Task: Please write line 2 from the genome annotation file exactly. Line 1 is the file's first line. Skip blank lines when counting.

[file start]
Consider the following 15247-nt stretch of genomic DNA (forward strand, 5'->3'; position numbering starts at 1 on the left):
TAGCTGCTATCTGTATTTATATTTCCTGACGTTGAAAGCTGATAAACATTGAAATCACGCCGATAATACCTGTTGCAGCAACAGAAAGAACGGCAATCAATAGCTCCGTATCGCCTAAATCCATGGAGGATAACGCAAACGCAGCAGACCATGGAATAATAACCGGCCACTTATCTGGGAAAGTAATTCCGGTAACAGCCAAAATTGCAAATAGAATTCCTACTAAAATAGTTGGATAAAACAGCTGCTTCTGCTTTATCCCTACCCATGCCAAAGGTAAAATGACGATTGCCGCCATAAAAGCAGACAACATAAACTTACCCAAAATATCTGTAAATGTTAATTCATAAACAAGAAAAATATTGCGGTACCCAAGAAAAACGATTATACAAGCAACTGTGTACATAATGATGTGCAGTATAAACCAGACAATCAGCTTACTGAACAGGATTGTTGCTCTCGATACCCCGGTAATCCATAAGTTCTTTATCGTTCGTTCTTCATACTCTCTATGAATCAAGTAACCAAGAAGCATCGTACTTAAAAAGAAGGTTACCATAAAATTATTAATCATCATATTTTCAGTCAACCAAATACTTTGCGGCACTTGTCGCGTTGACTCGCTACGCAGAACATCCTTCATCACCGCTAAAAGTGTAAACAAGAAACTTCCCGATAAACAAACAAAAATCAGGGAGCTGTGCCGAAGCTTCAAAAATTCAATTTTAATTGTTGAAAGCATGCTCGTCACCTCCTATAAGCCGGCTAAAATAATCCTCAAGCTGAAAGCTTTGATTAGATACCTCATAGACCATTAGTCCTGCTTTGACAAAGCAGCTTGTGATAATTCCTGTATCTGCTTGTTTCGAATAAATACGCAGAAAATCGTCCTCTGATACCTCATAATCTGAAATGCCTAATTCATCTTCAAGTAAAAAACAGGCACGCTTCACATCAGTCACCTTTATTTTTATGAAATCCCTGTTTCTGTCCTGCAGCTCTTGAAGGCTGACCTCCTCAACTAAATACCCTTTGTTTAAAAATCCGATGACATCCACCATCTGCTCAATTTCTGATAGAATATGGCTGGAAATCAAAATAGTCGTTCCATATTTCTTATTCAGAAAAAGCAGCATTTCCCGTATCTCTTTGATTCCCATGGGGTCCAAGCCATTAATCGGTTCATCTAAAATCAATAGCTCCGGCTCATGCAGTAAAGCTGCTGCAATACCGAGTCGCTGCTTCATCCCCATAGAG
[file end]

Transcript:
TAGCTGCTATCTGTATTTATATTTCCTGACGTTGAAAGCTGATAAACATTGAAATCACGCCGATAATACCTGTTGCAGCAACAGAAAGAACGGCAATCAATAGCTCCGTATCGCCTAAATCCATGGAGGATAACGCAAACGCAGCAGACCATGGAATAATAACCGGCCACTTATCTGGGAAAGTAATTCCGGTAACAGCCAAAATTGCAAATAGAATTCCTACTAAAATAGTTGGATAAAACAGCTGCTTCTGCTTTATCCCTACCCATGCCAAAGGTAAAATGACGATTGCCGCCATAAAAGCAGACAACATAAACTTACCCAAAATATCTGTAAATGTTAATTCATAAACAAGAAAAATATTGCGGTACCCAAGAAAAACGATTATACAAGCAACTGTGTACATAATGATGTGCAGTATAAACCAGACAATCAGCTTACTGAACAGGATTGTTGCTCTCGATACCCCGGTAATCCATAAGTTCTTTATCGTTCGTTCTTCATACTCTCTATGAATCAAGTAACCAAGAAGCATCGTACTTAAAAAGAAGGTTACCATAAAATTATTAATCATCATATTTTCAGTCAACCAAATACTTTGCGGCACTTGTCGCGTTGACTCGCTACGCAGAACATCCTTCATCACCGCTAAAAGTGTAAACAAGAAACTTCCCGATAAACAAACAAAAATCAGGGAGCTGTGCCGAAGCTTCAAAAATTCAATTTTAATTGTTGAAAGCATGCTCGTCACCTCCTATAAGCCGGCTAAAATAATCCTCAAGCTGAAAGCTTTGATTAGATACCTCATAGACCATTAGTCCTGCTTTGACAAAGCAGCTTGTGATAATTCCTGTATCTGCTTGTTTCGAATAAATACGCAGAAAATCGTCCTCTGATACCTCATAATCTGAAATGCCTAATTCATCTTCAAGTAAAAAACAGGCACGCTTCACATCAGTCACCTTTATTTTTATGAAATCCCTGTTTCTGTCCTGCAGCTCTTGAAGGCTGACCTCCTCAACTAAATACCCTTTGTTTAAAAATCCGATGACATCCACCATCTGCTCAATTTCTGATAGAATATGGCTGGAAATCAAAATAGTCGTTCCATATTTCTTATTCAGAAAAAGCAGCATTTCCCGTATCTCTTTGATTCCCATGGGGTCCAAGCCATTAATCGGTTCATCTAAAATCAATAGCTCCGGCTCATGCAGTAAAGCTGCTGCAATACCGAGTCGCTGCTTCATCCCCATAGAG